The death of Kansas forward Thomas Robinson's mother in late January grabbed the attention of KU fans all over the country.
The details that came out were startling — Lisa, 43, had lost both of her parents in the previous four weeks and was now gone, too, leaving her 7-year-old daughter, Jayla Paris, without a mother.
In the days and weeks that followed, Jayhawk Nation focused much of its sympathy on Jayla. Strangers notified the Kansas athletic department that they were interested in adopting her. KU, with clearance from the NCAA, helped Thomas start the Lisa Robinson Scholarship Fund for the benefit of Jayla's future.
Through an unforeseen tragedy that occurred in Washington, D.C., folks in the heartland were suddenly and intimately invested in the well-being of a little girl more than a thousand miles away.
Today, thanks to the generosity of many, Jayla's long-term prospects appear promising. She should have the money to attend college. But, in the short term, her situation is more complicated.
Jayla, now 8, is living with her father, James Paris, in Paris' sister's home in Southeast D.C. James Paris completed a five-year prison sentence for distribution of a controlled substance on Dec. 13, 2010 and is now on parole.
On March 2, Lisa's older stepbrother, Willatant Austin Jr., and his wife, Carrie, filed a verified complaint for custody of Jayla in the circuit court for Prince George's County in Maryland.
The Austins are represented by SNR Denton, the law firm in charge of monitoring the Lisa Robinson Scholarship Fund. In their court filing, which sets out to show that Paris is unfit to be a parent, the Austins point out that they have been married for 33 years, raised two children of their own and two sons of Willatant's deceased cousin and frequently cared for Jayla. The Austins assert that they would provide a "stable and loving home" for Jayla.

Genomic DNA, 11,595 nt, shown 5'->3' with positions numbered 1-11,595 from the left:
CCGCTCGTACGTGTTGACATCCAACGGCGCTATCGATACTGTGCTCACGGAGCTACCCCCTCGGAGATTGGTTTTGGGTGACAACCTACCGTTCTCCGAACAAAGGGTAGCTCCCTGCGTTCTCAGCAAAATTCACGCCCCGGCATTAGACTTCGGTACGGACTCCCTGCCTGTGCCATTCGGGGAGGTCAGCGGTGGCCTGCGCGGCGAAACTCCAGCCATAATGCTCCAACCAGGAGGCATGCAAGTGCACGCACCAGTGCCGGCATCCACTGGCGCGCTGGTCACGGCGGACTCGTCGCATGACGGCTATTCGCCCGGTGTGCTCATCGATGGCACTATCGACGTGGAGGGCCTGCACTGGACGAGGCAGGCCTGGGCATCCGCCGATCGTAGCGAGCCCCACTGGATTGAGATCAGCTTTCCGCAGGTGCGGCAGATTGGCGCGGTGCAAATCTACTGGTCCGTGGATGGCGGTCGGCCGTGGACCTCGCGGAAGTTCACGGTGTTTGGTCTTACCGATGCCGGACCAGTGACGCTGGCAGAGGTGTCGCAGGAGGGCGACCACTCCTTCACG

The document reveals that, from September 1999-December 2004, Paris had been convicted four times for distribution of marijuana and once for a felony charge of escape from an institution.
On May 2, Paris, through his attorney, Ed Varrone, filed a motion to dismiss the Austins' complaint. The document asserts that Maryland lacks jurisdiction to act on Jayla's behalf because Paris has not lived in Maryland since Jayla's birth and Jayla had only lived in the state since early in 2010. Jayla does still attend second grade in Maryland despite residing with Paris in Washington D.C.
In Paris' response, he refutes the notion that he is unfit to be a parent. He provides documents that show that Jayla's grades have improved and that she received an "A" in work habits; medical records that show Jayla is receiving medical care through a health-care program in Washington D.C., including dental care and counseling to address the emotional trauma resulting from Lisa's death; and Jayla's birth certificate, which features him as her father and her last name as Paris.
James Paris acknowledges that he does not have a job but says he is in a job training and placement program. He says Lisa visited him at least monthly during his incarceration and "also brought Jayla for almost every visit."
He also provides a document, signed by Lisa Robinson in July 2010, that allows for Paris' three sisters to pick up Jayla from a day-care center.
Paris and the Austins now await the ruling of the circuit court of Prince George's County.